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The article on ‘The Number Seven’ is a curious enumeration of the instances in which this charmed number reappears in Scripture, history, mythology, astronomy, philosophy, law, and the periods of human life,—‘an important and mysterious figure playing distinguished parts in the world's history.’ Its composition was a diversion, not a serious task. After an array of citations from literature, he said:—

Does not history, from the first creation of the world, bear witness to the important signification of the number seven? It is the recorded measure adopted by God for the time of his labors. It is the measure of rest from toil. It is of perpetual recurrence in human history. It is the pivot of interesting superstitions. It is the delight of legends and traditions. It is the favorite of poets, who are the priests of the human heart. It marks important stages in the physical growth of man, each of these being, as it were, a natural cycle or lustrum. It is an expression of strength, fulness, and completeness.

His articles on ‘American Law Journals’ and ‘Diversions in Philology’ are specimens of his genial discussions of style and the use of words. One cannot fail to observe, in his contributions to the ‘Law Reporter,’ how his kindly nature delighted to pay personal tributes to those who had done well in literature, even in its humblest toils. If approving words were always grateful to him, this also is true,—that he was ever generous, munificent even, in the praise which he bestowed on others.

But he (lid not give his approval from facility of nature or force of habit. He was merciless to a poor book, and ran a critic's knife through it with a relish. His notices of the ‘Maine Reports’ and of ‘Wedgewood's Revised Statutes,’ as also of Tayler's ‘Law Glossary,’ some years before, illustrate his temper in this regard. He was severe in the standard which he set up for himself, and applied the same test to others. There are some amusing stories told of the way in which irate authors hunted for the critic who had flayed them.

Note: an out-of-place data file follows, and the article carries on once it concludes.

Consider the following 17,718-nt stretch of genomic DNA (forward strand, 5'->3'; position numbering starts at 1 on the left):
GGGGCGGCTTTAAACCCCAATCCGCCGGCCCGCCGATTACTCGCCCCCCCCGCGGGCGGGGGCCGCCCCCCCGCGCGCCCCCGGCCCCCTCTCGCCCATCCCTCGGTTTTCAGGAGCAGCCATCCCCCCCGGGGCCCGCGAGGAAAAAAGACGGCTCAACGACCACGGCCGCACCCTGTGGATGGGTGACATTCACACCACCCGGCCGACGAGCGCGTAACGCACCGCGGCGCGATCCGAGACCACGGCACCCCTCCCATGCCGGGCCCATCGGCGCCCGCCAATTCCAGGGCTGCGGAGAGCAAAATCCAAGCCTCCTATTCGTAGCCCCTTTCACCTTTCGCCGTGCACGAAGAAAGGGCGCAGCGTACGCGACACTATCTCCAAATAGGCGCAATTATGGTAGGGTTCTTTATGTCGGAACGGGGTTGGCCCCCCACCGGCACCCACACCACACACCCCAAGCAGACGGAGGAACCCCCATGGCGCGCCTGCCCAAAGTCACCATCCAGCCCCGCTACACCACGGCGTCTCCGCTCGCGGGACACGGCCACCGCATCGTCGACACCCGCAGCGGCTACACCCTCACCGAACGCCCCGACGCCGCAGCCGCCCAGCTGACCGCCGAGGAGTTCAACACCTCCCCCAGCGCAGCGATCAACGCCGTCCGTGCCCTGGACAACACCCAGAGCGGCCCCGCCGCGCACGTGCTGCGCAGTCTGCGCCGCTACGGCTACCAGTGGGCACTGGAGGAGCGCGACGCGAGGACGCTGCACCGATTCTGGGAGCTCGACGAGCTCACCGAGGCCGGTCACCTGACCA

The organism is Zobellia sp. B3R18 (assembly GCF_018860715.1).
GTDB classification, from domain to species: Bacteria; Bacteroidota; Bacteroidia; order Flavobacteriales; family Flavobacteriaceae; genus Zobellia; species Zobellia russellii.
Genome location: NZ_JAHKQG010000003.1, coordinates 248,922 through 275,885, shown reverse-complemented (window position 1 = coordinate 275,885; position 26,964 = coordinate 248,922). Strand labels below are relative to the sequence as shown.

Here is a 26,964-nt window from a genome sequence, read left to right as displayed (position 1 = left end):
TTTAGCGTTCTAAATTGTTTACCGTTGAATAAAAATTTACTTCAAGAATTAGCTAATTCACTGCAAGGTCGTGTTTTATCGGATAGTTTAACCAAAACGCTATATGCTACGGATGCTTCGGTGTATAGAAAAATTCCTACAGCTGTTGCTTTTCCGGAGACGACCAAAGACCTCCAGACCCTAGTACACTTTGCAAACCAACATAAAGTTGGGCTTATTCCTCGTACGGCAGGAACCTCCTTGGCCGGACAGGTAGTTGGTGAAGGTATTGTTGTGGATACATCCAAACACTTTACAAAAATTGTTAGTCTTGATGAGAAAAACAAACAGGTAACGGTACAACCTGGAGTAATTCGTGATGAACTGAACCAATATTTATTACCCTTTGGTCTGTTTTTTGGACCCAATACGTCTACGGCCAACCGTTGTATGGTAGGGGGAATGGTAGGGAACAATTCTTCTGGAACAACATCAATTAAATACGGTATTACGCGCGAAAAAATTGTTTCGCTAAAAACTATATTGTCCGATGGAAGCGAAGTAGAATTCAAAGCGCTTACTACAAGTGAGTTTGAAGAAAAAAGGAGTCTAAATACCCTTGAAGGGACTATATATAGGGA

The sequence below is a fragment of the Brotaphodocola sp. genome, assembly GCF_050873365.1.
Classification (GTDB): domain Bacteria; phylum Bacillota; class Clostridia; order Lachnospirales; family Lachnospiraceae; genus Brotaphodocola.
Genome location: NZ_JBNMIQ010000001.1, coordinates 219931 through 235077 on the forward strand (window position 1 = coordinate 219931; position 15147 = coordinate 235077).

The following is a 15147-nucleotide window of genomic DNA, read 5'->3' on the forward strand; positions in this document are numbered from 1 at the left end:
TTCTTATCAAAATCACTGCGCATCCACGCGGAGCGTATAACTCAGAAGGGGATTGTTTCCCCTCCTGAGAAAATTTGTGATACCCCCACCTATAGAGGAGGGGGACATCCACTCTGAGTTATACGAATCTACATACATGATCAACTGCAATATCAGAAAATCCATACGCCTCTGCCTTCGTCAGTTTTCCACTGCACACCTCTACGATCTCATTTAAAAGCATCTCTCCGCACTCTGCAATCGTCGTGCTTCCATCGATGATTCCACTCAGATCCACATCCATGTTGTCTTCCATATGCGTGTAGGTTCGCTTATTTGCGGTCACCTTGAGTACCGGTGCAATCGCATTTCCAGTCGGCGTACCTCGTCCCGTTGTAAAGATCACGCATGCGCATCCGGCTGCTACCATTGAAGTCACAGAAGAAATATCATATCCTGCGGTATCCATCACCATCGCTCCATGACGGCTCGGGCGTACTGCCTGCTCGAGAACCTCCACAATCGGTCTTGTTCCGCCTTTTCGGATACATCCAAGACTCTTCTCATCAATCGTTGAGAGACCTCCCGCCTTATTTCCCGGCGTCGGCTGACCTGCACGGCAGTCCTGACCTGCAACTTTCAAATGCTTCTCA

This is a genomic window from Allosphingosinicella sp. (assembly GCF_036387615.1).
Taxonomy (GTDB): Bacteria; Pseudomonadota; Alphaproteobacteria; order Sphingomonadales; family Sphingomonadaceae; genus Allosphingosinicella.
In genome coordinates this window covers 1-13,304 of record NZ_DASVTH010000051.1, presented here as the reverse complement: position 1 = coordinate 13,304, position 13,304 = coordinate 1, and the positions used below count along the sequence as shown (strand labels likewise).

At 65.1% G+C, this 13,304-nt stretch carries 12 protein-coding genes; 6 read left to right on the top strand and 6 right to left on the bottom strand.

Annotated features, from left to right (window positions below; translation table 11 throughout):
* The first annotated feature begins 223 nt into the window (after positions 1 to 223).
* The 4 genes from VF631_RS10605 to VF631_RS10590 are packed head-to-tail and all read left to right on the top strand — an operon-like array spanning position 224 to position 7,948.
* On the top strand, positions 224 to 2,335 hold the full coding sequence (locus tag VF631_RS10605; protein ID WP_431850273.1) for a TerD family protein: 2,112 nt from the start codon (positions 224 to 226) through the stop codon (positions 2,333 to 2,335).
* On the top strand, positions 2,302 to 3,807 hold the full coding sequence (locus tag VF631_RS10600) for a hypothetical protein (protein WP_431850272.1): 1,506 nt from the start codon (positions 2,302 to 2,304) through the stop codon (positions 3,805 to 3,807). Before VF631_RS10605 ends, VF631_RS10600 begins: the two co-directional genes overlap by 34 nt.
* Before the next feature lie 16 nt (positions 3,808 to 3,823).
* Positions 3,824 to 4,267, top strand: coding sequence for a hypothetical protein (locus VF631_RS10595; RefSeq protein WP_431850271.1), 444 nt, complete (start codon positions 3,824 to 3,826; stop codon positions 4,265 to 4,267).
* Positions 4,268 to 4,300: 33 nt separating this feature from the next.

Sumner gave instruction at the Law School from the early part of this year till the close of the summer term, taking the place of Judge Story, who was compelled by ill-health to suspend his labors as professor.1 This was Sumner's last year of service in that capacity.

Early in 1843, Mr. Peters lost the office of Reporter of the Supreme Court. Judge Story, when he foresaw that a change was

1 The corporation, Feb. 25, 1843, appointed him to the place, and fixed his salary at the rate of twelve hundred dollars a year.

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